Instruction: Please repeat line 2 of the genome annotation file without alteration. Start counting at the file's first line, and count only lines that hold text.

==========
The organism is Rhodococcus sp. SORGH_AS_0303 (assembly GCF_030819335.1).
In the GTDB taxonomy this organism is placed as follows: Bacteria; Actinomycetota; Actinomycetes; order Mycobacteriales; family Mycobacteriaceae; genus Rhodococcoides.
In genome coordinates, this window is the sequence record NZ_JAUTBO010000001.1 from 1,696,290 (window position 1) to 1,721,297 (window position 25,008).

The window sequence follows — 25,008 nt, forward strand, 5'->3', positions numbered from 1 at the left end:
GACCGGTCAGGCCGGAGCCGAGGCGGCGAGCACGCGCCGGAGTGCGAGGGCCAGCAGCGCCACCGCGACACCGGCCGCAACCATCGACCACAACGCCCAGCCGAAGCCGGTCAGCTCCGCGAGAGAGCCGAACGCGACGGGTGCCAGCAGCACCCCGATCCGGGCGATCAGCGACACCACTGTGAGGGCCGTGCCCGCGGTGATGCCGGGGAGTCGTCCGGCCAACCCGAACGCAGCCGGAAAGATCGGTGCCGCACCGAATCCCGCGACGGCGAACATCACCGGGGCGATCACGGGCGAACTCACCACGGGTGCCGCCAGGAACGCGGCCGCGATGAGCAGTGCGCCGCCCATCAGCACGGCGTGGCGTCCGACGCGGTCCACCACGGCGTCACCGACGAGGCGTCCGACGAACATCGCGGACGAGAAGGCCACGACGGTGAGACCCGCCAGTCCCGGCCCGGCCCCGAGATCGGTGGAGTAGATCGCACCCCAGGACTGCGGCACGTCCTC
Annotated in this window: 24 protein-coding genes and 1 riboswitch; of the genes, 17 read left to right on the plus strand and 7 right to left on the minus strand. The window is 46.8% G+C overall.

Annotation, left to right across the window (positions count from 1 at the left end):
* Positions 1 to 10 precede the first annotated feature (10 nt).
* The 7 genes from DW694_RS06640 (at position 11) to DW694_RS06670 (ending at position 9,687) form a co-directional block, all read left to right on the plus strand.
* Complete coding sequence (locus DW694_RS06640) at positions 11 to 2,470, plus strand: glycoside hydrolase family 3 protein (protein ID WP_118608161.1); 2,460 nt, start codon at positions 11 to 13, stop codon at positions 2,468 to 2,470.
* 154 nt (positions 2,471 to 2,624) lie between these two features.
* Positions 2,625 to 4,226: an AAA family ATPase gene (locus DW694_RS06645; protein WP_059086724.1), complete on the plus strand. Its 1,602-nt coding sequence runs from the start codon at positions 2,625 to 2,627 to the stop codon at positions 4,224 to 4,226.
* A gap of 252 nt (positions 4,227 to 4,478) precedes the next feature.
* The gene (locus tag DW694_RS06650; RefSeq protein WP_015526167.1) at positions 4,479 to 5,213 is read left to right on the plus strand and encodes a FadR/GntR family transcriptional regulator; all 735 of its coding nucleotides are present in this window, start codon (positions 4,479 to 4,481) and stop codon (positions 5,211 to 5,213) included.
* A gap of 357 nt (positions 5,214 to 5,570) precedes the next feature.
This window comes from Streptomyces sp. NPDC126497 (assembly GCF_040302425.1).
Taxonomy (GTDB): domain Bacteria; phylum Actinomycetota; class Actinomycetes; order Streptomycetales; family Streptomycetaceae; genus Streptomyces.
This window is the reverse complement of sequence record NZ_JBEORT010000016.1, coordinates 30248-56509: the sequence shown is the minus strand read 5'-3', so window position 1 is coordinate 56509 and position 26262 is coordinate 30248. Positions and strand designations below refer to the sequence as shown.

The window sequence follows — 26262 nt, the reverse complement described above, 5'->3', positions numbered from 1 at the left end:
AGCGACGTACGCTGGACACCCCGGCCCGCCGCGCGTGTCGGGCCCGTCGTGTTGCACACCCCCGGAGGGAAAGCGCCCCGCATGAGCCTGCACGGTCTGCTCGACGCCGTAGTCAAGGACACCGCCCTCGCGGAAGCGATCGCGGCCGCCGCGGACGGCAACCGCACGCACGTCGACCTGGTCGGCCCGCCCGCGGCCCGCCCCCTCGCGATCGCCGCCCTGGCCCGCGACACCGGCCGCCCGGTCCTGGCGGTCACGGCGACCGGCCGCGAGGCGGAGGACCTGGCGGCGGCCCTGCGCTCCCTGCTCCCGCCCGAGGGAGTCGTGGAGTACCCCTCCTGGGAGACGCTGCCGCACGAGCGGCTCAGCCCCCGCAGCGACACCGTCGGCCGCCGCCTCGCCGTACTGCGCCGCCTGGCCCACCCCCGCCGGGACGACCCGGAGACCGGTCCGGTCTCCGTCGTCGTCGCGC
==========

In the GTDB taxonomy this organism is placed as follows: Bacteria; Actinomycetota; Actinomycetes; order Mycobacteriales; family Mycobacteriaceae; genus Rhodococcoides.